There are now studies linking COVID-19 and vitamin D deficiency. Learn how this important vitamin is believed to help minimize mortality rates.
Learn more about your digestive system and how you can support it. Here are 10 interesting digestive system facts you should know.
While clinical trials for COVID-19 are a few months, or even years away, one organization hopes to speed up the process through human challenge trials.
What are the differences between type 1 and type 2 diabetes? While both diseases have similar definitions — both are characterized by high blood sugar levels — they have very different causes, symptoms and treatments. Yet it can be challenging to tell one from the other. So how do you tell type 1 diabetes from type 2 diabetes? We take a closer look at the things that make both diseases similar as well as what sets them apart from each other while dismissing common misconceptions about both. We also take a look at how each disease develops and the relationship of type 1 and type 2 diabetes to insulin.
It is hard to be productive if you are feeling under the weather. It is hard to be productive if you are feeling under the weather. Bounce back to good health by following these common cold treatments. .
Though there is still no vaccine for MERS-CoV, treatment is available to manage the symptoms. Preventing MERS-CoV is crucial to avoiding fatalities. Learn more on how to prevent MERS-CoV.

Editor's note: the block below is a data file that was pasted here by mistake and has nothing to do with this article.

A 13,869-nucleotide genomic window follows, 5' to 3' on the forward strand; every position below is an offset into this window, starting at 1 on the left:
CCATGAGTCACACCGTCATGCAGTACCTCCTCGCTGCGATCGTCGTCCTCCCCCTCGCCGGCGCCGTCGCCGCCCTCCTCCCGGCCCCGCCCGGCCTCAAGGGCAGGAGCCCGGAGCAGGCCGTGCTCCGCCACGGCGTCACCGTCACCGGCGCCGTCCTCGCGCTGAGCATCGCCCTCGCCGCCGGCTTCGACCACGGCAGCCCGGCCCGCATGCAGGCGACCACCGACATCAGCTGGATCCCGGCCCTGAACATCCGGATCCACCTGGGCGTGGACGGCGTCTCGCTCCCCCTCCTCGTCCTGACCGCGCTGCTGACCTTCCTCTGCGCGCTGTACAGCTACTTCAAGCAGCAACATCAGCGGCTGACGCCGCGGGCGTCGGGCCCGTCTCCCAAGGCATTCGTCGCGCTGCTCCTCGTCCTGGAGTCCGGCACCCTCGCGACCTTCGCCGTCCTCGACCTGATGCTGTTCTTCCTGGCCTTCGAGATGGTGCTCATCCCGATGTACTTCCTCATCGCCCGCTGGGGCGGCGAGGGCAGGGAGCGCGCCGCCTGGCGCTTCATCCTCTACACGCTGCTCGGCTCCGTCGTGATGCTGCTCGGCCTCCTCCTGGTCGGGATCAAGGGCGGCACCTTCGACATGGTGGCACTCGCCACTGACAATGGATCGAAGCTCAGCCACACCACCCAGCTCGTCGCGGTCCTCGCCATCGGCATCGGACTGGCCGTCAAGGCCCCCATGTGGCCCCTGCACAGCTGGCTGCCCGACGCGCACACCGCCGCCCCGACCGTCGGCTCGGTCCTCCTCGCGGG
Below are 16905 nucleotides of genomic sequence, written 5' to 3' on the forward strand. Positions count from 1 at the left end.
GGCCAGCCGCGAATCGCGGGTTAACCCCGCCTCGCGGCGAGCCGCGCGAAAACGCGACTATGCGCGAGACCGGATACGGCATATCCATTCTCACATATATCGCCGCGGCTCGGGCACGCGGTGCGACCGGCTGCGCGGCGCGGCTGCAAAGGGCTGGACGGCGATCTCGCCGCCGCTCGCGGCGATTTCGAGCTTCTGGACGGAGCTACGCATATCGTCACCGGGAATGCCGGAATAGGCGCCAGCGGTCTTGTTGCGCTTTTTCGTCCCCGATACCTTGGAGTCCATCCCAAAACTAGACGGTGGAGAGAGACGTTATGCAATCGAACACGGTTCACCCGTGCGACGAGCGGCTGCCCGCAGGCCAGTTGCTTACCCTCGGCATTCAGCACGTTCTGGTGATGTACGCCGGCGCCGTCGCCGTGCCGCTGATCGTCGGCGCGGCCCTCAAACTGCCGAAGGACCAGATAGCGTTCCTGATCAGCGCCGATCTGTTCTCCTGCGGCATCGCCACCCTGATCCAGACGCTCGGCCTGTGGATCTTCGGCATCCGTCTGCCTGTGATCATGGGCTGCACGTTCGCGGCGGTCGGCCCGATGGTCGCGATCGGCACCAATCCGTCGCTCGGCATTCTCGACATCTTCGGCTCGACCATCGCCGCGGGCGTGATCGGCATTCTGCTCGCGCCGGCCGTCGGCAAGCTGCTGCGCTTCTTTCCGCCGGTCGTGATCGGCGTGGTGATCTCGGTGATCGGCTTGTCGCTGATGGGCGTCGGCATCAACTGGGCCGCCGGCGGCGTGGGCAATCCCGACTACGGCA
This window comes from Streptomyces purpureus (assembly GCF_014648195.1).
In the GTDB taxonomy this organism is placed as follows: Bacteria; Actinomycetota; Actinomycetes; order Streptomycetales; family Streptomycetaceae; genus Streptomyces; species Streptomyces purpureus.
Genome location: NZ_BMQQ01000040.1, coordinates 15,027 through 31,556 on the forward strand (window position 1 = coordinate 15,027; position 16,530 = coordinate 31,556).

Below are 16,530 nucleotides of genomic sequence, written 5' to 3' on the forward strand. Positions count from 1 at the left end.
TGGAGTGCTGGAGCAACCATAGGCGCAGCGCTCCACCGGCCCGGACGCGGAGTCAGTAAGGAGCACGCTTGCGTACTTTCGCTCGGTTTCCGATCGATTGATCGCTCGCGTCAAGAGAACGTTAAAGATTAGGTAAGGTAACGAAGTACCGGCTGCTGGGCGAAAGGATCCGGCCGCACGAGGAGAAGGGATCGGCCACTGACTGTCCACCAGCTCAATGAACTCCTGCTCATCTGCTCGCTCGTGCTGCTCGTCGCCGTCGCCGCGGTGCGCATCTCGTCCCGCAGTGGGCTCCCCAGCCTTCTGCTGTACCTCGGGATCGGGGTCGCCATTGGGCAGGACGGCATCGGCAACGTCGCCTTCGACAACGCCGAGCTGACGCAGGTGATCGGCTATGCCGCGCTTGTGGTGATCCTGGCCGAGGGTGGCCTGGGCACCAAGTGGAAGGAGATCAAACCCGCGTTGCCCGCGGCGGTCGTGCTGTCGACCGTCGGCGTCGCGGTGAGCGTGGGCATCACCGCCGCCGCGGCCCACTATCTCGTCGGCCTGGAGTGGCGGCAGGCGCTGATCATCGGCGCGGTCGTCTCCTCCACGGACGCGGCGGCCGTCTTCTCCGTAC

MERS is less contagious than SARS or COVID-19, but it attacks the lungs similarly. Here's the signs and symptoms of MERS, from Mild to Severe.
ven before COVID 19 caused many deaths and illnesses in many parts of the world, there was a virus known as MERS-COV. But what was it? What caused the MERS epidemic?
MERS, or Middle East Respiratory Syndrome, is a deadly coronavirus that was discovered in 2012. How is it similar to COVID-19? And what can we learn from MERS?
SARS was a disease never-before seen, and people did not know what to do. Scientists around the globe raced to find a way to fight off the disease, but 8 months after its discovery, the virus died out. How did the SARS pandemic end?
In March 2003, the World Health Organization (WHO) released a global alert to warn about an emergence of a “severe form of pneumonia.” This virus would later be known as SARS-CoV, or Severe Acute Respiratory Syndrome Coronavirus. Learn more about the signs and symptoms of SARS.